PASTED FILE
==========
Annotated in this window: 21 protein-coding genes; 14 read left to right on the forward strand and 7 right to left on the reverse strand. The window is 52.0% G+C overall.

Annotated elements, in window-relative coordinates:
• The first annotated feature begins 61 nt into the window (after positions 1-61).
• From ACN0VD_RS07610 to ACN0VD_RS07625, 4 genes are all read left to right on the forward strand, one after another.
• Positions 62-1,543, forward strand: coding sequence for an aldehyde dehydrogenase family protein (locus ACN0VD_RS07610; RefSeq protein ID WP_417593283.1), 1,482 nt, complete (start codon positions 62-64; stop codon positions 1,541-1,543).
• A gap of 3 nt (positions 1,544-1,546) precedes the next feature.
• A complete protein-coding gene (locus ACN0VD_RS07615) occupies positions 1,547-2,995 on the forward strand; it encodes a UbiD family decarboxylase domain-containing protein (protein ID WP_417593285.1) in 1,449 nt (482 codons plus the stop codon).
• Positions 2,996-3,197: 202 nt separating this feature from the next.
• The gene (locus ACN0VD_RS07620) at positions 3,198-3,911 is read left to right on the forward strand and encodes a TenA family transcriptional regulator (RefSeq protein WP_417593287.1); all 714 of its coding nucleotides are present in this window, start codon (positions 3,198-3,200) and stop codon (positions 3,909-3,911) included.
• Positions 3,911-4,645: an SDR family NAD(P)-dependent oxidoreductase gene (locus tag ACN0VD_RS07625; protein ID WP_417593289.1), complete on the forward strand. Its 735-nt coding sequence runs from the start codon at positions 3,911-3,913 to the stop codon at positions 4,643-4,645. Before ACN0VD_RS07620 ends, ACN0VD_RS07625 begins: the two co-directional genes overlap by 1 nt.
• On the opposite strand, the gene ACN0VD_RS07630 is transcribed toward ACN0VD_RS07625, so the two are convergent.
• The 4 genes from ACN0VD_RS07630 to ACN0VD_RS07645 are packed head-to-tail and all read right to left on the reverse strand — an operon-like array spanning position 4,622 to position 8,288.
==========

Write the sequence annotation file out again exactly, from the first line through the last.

Annotated in this window: 21 protein-coding genes; 14 read left to right on the forward strand and 7 right to left on the reverse strand. The window is 52.0% G+C overall.

Annotated elements, in window-relative coordinates:
• The first annotated feature begins 61 nt into the window (after positions 1-61).
• From ACN0VD_RS07610 to ACN0VD_RS07625, 4 genes are all read left to right on the forward strand, one after another.
• Positions 62-1,543, forward strand: coding sequence for an aldehyde dehydrogenase family protein (locus ACN0VD_RS07610; RefSeq protein ID WP_417593283.1), 1,482 nt, complete (start codon positions 62-64; stop codon positions 1,541-1,543).
• A gap of 3 nt (positions 1,544-1,546) precedes the next feature.
• A complete protein-coding gene (locus ACN0VD_RS07615) occupies positions 1,547-2,995 on the forward strand; it encodes a UbiD family decarboxylase domain-containing protein (protein ID WP_417593285.1) in 1,449 nt (482 codons plus the stop codon).
• Positions 2,996-3,197: 202 nt separating this feature from the next.
• The gene (locus ACN0VD_RS07620) at positions 3,198-3,911 is read left to right on the forward strand and encodes a TenA family transcriptional regulator (RefSeq protein WP_417593287.1); all 714 of its coding nucleotides are present in this window, start codon (positions 3,198-3,200) and stop codon (positions 3,909-3,911) included.
• Positions 3,911-4,645: an SDR family NAD(P)-dependent oxidoreductase gene (locus tag ACN0VD_RS07625; protein ID WP_417593289.1), complete on the forward strand. Its 735-nt coding sequence runs from the start codon at positions 3,911-3,913 to the stop codon at positions 4,643-4,645. Before ACN0VD_RS07620 ends, ACN0VD_RS07625 begins: the two co-directional genes overlap by 1 nt.
• On the opposite strand, the gene ACN0VD_RS07630 is transcribed toward ACN0VD_RS07625, so the two are convergent.
• The 4 genes from ACN0VD_RS07630 to ACN0VD_RS07645 are packed head-to-tail and all read right to left on the reverse strand — an operon-like array spanning position 4,622 to position 8,288.